The use of the word "thumbnail" in the specific context of computer images as'a small graphical representation, as of a larger graphic, a page layout, etc.' Appears to have been first used in the 1980s. The Denver Public Library Digitization and Cataloguing Program produces thumbnails that are 160 pixels in the long dimension; the California Digital Library Guidelines for Digital Images recommend 150-200 pixels for each dimension. Picture Australia requires thumbnails to be 150 pixels in the long dimension; the International Dunhuang Project Standards for Digitization and Image Management specifies a height of 96 pixels at 72 ppi. DeviantArt automatically produces thumbnails. Flickr automatically produces thumbnails that are a maximum 240 pixels in the long dimension, or smaller 75×75 pixels, it applies unsharp mask to them. Picasa automatically produces thumbnails that are a maximum 144 pixels in the long dimension, or 160×160 pixels album thumbnails; the term vignette is sometimes used to describe an image, smaller than the original, larger than a thumbnail, but no more than 250 pixels in the long dimension.
Art directors, storyboard artists and graphic designers, as well as other kinds of visual artists, use the term "thumbnail sketch" to describe a small drawing on paper used to explore multiple ideas quickly. Thumbnail sketches may include as much detail as a small sketch. A “comprehensive” thumbnail sketch of a printed project, more or less to final size, is referred to as a “comp”, can be detailed with production information. Image organizer Contact print, a film cognate of the thumbnail Thumbshot
A hex editor is a type of computer program that allows for manipulation of the fundamental binary data that constitutes a computer file. The name'hex' comes from'hexadecimal': a standard numerical format for representing binary data. A typical computer file occupies multiple areas on the platter of a disk drive, whose contents are combined to form the file. Hex editors that are designed to parse and edit sector data from the physical segments of floppy or hard disks are sometimes called sector editors or disk editors. With a hex editor, a user can see or edit the raw and exact contents of a file, as opposed to the interpretation of the same content that other, higher level application software may associate with the file format. For example, this could be raw image data, in contrast to the way image editing software would interpret and show the same file. Hex editors may be used to correct data corrupted by system or application program problems where it may not be worthwhile to write a special program to make the corrections.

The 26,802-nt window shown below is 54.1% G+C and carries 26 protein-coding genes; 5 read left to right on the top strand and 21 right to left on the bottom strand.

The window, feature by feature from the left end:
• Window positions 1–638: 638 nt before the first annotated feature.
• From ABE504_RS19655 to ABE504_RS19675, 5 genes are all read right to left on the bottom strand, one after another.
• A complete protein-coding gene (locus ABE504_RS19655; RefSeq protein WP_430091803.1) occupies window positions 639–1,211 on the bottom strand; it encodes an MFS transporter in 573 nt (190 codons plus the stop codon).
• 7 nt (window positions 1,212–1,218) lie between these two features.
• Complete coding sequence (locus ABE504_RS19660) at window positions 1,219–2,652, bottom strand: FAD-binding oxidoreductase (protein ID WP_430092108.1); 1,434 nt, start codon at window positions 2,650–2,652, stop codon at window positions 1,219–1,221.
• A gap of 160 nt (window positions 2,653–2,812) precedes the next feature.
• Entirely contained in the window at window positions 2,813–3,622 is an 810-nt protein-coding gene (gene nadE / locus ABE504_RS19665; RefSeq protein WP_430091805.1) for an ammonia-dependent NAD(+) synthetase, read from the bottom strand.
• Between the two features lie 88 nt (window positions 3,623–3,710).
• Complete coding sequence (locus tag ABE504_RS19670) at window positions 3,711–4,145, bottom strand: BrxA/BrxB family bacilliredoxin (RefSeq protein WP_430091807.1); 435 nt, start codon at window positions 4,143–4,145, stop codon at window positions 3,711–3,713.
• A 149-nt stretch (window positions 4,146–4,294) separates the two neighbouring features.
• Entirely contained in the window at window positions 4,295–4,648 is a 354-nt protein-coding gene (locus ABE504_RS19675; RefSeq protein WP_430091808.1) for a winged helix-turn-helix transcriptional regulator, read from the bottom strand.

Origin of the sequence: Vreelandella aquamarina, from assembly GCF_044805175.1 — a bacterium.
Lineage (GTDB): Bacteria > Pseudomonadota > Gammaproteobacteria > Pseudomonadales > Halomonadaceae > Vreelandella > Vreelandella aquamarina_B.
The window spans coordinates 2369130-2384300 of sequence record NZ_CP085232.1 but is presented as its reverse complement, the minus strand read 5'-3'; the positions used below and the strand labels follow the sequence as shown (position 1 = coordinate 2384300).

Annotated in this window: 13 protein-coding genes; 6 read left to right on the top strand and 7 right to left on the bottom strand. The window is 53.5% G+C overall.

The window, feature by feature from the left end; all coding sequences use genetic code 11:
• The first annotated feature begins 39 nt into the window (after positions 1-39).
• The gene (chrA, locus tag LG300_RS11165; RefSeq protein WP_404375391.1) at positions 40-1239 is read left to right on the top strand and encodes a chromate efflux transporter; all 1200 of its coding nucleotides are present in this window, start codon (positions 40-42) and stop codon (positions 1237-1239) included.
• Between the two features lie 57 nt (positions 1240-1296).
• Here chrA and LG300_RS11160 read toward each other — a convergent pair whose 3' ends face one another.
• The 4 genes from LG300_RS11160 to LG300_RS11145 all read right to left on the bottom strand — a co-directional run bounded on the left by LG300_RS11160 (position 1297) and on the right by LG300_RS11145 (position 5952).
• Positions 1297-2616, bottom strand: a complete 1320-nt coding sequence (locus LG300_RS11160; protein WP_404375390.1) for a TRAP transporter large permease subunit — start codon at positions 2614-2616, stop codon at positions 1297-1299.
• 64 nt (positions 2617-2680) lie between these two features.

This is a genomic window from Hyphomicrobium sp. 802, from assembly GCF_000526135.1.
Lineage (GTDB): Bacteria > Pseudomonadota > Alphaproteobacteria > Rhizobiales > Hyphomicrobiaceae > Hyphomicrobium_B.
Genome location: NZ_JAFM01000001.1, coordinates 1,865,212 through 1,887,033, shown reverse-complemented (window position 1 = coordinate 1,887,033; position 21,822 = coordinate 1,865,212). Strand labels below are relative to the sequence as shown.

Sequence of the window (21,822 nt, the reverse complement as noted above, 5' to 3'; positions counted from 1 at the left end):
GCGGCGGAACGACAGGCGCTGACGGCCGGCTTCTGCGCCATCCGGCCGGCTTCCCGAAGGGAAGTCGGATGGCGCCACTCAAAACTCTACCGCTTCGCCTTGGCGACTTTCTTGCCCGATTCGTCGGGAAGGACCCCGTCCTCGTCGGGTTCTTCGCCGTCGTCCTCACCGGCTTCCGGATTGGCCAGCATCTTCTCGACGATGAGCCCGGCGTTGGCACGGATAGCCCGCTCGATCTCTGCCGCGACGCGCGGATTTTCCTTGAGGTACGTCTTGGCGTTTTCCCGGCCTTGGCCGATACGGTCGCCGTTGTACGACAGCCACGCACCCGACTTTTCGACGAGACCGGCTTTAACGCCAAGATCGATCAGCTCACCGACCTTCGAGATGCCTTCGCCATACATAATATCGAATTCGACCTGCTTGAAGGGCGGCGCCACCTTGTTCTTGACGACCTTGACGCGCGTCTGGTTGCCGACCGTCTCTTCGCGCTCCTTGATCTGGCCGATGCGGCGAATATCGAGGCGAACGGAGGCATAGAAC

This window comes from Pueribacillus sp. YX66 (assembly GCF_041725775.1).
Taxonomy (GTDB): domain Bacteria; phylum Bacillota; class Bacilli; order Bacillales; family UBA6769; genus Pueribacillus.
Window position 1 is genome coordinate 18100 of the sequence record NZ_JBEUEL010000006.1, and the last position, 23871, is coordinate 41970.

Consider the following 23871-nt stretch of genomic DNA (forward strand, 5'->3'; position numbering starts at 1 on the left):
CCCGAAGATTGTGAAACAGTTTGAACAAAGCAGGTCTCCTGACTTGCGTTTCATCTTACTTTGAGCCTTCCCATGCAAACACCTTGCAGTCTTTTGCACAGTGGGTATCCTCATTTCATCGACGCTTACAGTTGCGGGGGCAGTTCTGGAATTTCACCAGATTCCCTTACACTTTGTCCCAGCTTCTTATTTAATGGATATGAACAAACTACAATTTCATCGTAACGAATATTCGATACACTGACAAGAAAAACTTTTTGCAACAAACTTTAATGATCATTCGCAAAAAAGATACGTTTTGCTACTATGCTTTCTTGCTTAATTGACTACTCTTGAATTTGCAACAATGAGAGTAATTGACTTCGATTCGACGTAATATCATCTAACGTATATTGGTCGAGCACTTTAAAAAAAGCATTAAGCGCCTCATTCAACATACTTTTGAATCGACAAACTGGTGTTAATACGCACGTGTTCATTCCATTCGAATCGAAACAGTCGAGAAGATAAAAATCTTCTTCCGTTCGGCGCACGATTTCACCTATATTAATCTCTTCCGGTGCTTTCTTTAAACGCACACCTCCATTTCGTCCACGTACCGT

They are useful to bypass application edit checks. They have been used to "patch" executable programs to change or add a few instructions as an alternative to recompilation. Program fixes for IBM mainframe systems are sometimes distributed as patches rather than distributing a complete copy of the affected program. In most hex editor applications, the data of the computer file is represented as hexadecimal values grouped in 4 groups of 4 bytes, followed by one group of 16 printable ASCII characters which correspond to each pair of hex values. Non-printable ASCII characters and characters that would take more than one character space are represented by a dot in the following ASCII field. Since the invention of computers and their different uses, a variety of file formats has been created. For some, it was convenient to be able to access the data as a series of raw digits. A program called SUPERZAP was available for IBM OS/360 systems which could edit raw disk records and understood the format of executable files.